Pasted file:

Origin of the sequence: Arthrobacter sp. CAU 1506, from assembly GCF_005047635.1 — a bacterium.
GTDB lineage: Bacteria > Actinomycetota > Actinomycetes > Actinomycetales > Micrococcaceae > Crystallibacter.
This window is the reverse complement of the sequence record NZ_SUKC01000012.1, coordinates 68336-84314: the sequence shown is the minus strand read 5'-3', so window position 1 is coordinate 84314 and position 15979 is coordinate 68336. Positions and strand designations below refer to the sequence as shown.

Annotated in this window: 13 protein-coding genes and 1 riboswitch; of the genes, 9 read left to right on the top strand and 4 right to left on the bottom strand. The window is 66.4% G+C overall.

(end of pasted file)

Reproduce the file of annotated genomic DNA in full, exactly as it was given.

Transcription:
Origin of the sequence: Arthrobacter sp. CAU 1506, from assembly GCF_005047635.1 — a bacterium.
GTDB lineage: Bacteria > Actinomycetota > Actinomycetes > Actinomycetales > Micrococcaceae > Crystallibacter.
This window is the reverse complement of the sequence record NZ_SUKC01000012.1, coordinates 68336-84314: the sequence shown is the minus strand read 5'-3', so window position 1 is coordinate 84314 and position 15979 is coordinate 68336. Positions and strand designations below refer to the sequence as shown.

Annotated in this window: 13 protein-coding genes and 1 riboswitch; of the genes, 9 read left to right on the top strand and 4 right to left on the bottom strand. The window is 66.4% G+C overall.